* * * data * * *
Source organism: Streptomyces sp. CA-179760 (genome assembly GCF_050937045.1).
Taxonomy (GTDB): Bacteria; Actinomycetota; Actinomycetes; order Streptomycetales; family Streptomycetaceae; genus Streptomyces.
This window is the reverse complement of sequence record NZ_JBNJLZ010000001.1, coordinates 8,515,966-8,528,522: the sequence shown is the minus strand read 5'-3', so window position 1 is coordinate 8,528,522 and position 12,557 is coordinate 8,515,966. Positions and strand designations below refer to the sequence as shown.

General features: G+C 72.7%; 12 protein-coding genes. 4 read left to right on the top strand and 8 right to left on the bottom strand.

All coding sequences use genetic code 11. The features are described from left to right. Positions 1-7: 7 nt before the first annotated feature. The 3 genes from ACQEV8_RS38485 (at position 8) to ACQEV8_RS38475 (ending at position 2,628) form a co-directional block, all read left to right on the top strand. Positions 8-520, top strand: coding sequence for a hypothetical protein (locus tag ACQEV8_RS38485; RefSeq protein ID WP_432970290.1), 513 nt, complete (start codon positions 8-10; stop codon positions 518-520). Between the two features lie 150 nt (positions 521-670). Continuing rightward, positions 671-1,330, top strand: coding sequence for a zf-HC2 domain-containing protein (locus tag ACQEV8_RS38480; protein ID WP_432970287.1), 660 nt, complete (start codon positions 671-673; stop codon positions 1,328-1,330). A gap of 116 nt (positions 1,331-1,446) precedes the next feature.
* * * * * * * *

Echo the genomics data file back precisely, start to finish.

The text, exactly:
Source organism: Streptomyces sp. CA-179760 (genome assembly GCF_050937045.1).
Taxonomy (GTDB): Bacteria; Actinomycetota; Actinomycetes; order Streptomycetales; family Streptomycetaceae; genus Streptomyces.
This window is the reverse complement of sequence record NZ_JBNJLZ010000001.1, coordinates 8,515,966-8,528,522: the sequence shown is the minus strand read 5'-3', so window position 1 is coordinate 8,528,522 and position 12,557 is coordinate 8,515,966. Positions and strand designations below refer to the sequence as shown.

General features: G+C 72.7%; 12 protein-coding genes. 4 read left to right on the top strand and 8 right to left on the bottom strand.

All coding sequences use genetic code 11. The features are described from left to right. Positions 1-7: 7 nt before the first annotated feature. The 3 genes from ACQEV8_RS38485 (at position 8) to ACQEV8_RS38475 (ending at position 2,628) form a co-directional block, all read left to right on the top strand. Positions 8-520, top strand: coding sequence for a hypothetical protein (locus tag ACQEV8_RS38485; RefSeq protein ID WP_432970290.1), 513 nt, complete (start codon positions 8-10; stop codon positions 518-520). Between the two features lie 150 nt (positions 521-670). Continuing rightward, positions 671-1,330, top strand: coding sequence for a zf-HC2 domain-containing protein (locus tag ACQEV8_RS38480; protein ID WP_432970287.1), 660 nt, complete (start codon positions 671-673; stop codon positions 1,328-1,330). A gap of 116 nt (positions 1,331-1,446) precedes the next feature.